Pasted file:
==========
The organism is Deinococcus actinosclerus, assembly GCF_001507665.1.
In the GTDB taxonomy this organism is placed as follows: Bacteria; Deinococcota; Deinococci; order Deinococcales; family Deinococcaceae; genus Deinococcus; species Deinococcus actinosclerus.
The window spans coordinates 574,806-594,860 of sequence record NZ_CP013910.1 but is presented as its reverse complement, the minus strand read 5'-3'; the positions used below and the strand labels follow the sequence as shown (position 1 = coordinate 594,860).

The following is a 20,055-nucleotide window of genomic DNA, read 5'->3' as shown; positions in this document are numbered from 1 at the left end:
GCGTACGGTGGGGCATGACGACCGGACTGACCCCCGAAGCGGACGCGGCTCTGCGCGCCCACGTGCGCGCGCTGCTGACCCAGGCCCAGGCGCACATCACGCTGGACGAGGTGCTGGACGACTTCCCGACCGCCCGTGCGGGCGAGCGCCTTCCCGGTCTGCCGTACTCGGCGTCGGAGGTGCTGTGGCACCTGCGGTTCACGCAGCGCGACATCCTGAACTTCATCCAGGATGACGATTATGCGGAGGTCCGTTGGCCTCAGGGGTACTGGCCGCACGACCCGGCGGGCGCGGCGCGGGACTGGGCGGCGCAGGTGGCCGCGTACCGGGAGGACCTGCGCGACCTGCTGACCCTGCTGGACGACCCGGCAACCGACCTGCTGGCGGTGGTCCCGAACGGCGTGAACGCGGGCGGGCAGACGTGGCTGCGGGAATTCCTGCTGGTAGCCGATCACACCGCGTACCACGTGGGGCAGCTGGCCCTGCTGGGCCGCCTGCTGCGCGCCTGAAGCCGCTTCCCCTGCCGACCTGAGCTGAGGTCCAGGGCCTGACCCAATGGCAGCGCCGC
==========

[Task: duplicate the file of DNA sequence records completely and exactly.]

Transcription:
The organism is Deinococcus actinosclerus, assembly GCF_001507665.1.
In the GTDB taxonomy this organism is placed as follows: Bacteria; Deinococcota; Deinococci; order Deinococcales; family Deinococcaceae; genus Deinococcus; species Deinococcus actinosclerus.
The window spans coordinates 574,806-594,860 of sequence record NZ_CP013910.1 but is presented as its reverse complement, the minus strand read 5'-3'; the positions used below and the strand labels follow the sequence as shown (position 1 = coordinate 594,860).

The following is a 20,055-nucleotide window of genomic DNA, read 5'->3' as shown; positions in this document are numbered from 1 at the left end:
GCGTACGGTGGGGCATGACGACCGGACTGACCCCCGAAGCGGACGCGGCTCTGCGCGCCCACGTGCGCGCGCTGCTGACCCAGGCCCAGGCGCACATCACGCTGGACGAGGTGCTGGACGACTTCCCGACCGCCCGTGCGGGCGAGCGCCTTCCCGGTCTGCCGTACTCGGCGTCGGAGGTGCTGTGGCACCTGCGGTTCACGCAGCGCGACATCCTGAACTTCATCCAGGATGACGATTATGCGGAGGTCCGTTGGCCTCAGGGGTACTGGCCGCACGACCCGGCGGGCGCGGCGCGGGACTGGGCGGCGCAGGTGGCCGCGTACCGGGAGGACCTGCGCGACCTGCTGACCCTGCTGGACGACCCGGCAACCGACCTGCTGGCGGTGGTCCCGAACGGCGTGAACGCGGGCGGGCAGACGTGGCTGCGGGAATTCCTGCTGGTAGCCGATCACACCGCGTACCACGTGGGGCAGCTGGCCCTGCTGGGCCGCCTGCTGCGCGCCTGAAGCCGCTTCCCCTGCCGACCTGAGCTGAGGTCCAGGGCCTGACCCAATGGCAGCGCCGC